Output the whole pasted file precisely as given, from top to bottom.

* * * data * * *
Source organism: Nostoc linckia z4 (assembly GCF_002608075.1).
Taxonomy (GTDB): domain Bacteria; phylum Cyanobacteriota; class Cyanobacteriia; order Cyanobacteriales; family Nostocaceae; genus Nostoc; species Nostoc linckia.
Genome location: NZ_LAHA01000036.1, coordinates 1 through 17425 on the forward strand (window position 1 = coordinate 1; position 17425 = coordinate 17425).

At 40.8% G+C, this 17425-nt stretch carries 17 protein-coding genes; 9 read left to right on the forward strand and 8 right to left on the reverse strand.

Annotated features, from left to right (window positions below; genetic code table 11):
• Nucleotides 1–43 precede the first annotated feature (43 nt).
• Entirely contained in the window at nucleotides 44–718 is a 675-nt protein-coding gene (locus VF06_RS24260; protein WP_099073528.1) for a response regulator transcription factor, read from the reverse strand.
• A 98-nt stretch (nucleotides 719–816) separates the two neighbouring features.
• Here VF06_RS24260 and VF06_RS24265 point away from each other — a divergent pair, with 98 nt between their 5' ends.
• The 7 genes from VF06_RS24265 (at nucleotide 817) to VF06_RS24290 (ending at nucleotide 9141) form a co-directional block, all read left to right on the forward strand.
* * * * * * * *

Source organism: Nostoc linckia z4 (assembly GCF_002608075.1).
Taxonomy (GTDB): domain Bacteria; phylum Cyanobacteriota; class Cyanobacteriia; order Cyanobacteriales; family Nostocaceae; genus Nostoc; species Nostoc linckia.
Genome location: NZ_LAHA01000036.1, coordinates 1 through 17425 on the forward strand (window position 1 = coordinate 1; position 17425 = coordinate 17425).

At 40.8% G+C, this 17425-nt stretch carries 17 protein-coding genes; 9 read left to right on the forward strand and 8 right to left on the reverse strand.

Annotated features, from left to right (window positions below; genetic code table 11):
• Nucleotides 1–43 precede the first annotated feature (43 nt).
• Entirely contained in the window at nucleotides 44–718 is a 675-nt protein-coding gene (locus VF06_RS24260; protein WP_099073528.1) for a response regulator transcription factor, read from the reverse strand.
• A 98-nt stretch (nucleotides 719–816) separates the two neighbouring features.
• Here VF06_RS24260 and VF06_RS24265 point away from each other — a divergent pair, with 98 nt between their 5' ends.
• The 7 genes from VF06_RS24265 (at nucleotide 817) to VF06_RS24290 (ending at nucleotide 9141) form a co-directional block, all read left to right on the forward strand.